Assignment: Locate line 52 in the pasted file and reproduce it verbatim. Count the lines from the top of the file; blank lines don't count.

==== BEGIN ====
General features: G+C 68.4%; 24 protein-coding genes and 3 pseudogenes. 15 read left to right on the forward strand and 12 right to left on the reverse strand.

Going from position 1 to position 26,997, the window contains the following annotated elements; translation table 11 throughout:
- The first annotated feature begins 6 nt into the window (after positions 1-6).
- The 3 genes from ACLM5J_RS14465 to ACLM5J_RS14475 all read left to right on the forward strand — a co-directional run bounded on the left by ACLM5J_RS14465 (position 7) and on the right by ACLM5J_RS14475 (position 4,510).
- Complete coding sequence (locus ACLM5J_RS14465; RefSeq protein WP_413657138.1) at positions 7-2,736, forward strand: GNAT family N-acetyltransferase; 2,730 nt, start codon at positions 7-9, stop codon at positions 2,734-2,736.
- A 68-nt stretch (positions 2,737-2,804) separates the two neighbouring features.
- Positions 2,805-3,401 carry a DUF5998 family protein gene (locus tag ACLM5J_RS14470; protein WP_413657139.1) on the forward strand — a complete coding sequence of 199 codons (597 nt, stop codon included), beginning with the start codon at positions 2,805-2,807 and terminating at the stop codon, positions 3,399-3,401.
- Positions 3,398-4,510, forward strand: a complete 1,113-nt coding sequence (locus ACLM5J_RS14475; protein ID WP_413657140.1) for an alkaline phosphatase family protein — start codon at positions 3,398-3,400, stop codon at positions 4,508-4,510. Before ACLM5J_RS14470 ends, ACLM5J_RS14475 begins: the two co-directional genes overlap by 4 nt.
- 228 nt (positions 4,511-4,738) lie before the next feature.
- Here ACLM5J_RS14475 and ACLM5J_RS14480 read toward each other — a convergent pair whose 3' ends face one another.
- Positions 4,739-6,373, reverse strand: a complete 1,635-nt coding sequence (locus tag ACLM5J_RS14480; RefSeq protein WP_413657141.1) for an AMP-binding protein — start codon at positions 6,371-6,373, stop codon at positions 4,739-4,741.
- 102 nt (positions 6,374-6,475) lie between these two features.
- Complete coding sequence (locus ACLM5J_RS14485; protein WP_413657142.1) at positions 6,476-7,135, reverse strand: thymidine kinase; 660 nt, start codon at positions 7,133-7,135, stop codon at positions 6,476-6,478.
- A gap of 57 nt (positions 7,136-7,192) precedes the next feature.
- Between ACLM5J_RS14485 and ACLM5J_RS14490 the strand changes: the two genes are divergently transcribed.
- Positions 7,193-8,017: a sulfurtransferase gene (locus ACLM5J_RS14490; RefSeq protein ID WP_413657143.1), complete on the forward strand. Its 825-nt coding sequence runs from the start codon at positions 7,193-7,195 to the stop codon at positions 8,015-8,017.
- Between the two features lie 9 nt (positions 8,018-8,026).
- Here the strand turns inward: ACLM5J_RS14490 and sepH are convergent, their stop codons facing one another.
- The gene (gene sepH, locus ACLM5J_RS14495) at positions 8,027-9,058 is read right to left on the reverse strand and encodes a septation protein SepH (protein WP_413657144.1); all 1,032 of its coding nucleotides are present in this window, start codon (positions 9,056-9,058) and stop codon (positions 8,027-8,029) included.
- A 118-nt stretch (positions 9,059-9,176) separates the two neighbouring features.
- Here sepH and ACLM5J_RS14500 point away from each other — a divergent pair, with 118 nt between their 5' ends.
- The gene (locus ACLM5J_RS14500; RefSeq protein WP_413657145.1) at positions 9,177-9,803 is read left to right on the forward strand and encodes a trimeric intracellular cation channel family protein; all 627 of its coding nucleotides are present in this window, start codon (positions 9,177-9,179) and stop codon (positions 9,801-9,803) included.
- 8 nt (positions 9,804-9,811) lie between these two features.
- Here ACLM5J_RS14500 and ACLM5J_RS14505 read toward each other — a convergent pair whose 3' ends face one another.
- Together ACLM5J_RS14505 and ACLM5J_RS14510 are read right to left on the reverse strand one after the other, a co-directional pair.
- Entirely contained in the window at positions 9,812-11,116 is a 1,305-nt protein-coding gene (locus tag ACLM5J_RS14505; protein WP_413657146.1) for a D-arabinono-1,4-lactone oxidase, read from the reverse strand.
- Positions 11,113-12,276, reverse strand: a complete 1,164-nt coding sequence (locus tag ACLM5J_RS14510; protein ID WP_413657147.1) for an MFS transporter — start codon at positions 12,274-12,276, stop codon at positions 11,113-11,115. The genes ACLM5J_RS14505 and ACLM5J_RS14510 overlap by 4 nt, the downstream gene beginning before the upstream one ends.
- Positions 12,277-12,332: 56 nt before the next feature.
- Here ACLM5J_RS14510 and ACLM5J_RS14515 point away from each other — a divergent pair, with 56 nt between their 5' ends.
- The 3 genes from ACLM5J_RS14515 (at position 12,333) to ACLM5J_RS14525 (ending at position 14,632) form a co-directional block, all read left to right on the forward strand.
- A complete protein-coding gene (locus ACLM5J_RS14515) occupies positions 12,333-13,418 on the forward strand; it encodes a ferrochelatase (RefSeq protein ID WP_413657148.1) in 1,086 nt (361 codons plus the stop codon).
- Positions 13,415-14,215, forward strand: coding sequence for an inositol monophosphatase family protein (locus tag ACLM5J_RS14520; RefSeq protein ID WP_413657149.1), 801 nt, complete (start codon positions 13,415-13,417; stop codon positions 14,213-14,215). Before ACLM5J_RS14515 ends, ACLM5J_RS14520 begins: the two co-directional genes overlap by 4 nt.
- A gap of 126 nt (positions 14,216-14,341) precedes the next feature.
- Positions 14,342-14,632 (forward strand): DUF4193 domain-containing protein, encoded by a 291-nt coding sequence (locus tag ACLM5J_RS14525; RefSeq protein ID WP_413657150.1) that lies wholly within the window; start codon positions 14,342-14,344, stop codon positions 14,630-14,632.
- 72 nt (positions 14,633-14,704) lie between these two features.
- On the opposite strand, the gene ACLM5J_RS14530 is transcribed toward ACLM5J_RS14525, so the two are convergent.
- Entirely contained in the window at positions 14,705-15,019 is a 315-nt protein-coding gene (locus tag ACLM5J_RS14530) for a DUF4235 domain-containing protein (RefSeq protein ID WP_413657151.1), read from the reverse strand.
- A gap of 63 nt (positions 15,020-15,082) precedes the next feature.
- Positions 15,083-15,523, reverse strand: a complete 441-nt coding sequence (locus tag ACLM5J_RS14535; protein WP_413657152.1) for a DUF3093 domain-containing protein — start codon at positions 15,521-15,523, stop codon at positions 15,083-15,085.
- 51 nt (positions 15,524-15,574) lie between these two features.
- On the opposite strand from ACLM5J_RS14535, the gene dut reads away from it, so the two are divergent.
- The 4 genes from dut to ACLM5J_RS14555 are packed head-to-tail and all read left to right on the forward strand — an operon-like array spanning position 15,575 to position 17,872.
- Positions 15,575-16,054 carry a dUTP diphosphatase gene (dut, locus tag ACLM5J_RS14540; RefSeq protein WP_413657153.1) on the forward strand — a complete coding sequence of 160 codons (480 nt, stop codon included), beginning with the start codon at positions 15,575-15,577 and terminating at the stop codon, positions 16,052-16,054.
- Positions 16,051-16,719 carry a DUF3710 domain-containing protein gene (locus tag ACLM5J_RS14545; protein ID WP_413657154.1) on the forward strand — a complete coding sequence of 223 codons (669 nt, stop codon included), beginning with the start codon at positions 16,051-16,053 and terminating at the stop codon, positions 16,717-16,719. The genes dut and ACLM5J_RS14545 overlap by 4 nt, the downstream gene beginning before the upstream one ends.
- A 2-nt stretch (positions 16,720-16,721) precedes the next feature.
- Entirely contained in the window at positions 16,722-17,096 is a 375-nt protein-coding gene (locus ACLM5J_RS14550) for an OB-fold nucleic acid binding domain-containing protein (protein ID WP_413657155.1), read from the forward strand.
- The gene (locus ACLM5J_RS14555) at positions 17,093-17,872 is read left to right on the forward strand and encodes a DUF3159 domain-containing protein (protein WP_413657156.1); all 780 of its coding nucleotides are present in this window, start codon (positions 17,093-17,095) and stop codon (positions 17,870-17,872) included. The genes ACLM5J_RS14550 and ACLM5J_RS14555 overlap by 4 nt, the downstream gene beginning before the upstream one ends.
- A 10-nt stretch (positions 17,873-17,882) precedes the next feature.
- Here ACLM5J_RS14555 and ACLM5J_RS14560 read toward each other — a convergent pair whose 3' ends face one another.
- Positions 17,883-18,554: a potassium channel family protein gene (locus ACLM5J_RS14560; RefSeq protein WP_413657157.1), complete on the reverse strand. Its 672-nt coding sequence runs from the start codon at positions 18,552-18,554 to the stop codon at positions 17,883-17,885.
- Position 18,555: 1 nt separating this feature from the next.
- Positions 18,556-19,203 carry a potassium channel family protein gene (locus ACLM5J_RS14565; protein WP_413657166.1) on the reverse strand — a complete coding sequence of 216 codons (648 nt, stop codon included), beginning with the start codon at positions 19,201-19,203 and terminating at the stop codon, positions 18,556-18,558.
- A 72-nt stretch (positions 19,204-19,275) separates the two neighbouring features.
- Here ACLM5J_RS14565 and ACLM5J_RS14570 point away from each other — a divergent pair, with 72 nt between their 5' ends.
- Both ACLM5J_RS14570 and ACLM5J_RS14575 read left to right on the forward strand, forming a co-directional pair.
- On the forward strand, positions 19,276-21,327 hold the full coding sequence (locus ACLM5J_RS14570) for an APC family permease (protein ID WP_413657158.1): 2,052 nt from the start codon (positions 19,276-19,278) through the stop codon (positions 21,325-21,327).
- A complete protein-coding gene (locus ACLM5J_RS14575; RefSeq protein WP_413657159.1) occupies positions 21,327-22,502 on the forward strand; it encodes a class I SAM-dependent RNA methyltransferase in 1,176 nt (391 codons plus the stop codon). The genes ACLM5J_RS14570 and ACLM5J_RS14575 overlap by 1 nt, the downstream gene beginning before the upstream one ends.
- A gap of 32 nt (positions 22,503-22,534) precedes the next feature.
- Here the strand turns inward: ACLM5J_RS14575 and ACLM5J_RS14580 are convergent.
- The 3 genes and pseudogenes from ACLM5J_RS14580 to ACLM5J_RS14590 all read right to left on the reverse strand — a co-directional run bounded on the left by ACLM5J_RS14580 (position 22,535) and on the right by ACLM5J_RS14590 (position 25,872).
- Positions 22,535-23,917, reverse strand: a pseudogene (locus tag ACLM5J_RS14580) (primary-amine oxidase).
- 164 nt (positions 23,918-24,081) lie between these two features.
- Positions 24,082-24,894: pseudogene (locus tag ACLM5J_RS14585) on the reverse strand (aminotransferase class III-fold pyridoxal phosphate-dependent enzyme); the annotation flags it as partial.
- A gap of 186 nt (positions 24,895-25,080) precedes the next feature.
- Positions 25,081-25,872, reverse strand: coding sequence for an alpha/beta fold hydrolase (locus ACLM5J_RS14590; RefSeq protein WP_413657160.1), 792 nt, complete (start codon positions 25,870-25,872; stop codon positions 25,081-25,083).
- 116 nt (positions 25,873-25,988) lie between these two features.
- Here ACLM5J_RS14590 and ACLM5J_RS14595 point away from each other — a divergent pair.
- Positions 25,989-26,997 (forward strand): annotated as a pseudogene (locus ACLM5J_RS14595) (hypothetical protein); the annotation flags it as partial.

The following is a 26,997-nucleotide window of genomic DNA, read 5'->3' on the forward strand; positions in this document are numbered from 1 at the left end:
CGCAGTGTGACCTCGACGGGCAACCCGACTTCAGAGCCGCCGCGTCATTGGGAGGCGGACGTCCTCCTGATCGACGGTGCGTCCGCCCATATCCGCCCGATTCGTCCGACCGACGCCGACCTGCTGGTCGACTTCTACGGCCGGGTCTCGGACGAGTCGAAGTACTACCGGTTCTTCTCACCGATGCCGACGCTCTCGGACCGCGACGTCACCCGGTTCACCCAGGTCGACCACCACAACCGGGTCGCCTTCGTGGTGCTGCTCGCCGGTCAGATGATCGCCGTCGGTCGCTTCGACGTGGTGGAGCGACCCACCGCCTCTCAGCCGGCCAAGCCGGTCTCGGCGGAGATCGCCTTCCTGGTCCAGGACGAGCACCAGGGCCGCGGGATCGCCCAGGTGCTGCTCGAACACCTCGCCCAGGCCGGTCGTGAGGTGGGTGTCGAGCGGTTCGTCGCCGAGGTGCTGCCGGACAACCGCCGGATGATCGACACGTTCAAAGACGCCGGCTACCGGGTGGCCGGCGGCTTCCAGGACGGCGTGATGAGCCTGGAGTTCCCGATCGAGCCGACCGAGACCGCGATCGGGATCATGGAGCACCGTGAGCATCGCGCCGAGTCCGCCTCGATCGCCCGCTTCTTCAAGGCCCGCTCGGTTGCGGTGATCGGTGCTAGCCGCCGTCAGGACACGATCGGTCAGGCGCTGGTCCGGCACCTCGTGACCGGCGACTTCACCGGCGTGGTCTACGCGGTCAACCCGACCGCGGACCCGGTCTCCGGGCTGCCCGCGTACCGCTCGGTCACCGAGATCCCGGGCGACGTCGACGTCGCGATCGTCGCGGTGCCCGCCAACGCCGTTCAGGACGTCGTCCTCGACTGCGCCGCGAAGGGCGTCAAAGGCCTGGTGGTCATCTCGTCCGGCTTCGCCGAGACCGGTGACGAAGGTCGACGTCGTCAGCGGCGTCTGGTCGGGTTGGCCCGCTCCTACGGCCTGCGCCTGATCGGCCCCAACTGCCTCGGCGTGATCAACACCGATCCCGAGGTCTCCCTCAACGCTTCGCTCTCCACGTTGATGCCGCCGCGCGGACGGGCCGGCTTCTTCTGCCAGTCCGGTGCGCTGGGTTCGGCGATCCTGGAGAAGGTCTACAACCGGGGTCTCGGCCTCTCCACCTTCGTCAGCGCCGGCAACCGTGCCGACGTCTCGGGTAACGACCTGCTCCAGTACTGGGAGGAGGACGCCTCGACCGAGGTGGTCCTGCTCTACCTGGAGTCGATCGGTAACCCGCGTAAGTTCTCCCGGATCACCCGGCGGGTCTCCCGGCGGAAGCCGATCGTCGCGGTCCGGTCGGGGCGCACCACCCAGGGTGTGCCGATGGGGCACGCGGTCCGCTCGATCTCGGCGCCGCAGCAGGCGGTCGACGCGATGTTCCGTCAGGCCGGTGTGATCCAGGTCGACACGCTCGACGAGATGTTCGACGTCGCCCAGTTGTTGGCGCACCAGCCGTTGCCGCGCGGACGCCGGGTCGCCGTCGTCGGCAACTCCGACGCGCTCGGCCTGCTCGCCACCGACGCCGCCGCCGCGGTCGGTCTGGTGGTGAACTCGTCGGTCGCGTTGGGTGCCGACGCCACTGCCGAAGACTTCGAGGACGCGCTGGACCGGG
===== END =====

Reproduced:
- Positions 18,556-19,203 carry a potassium channel family protein gene (locus ACLM5J_RS14565; protein WP_413657166.1) on the reverse strand — a complete coding sequence of 216 codons (648 nt, stop codon included), beginning with the start codon at positions 19,201-19,203 and terminating at the stop codon, positions 18,556-18,558.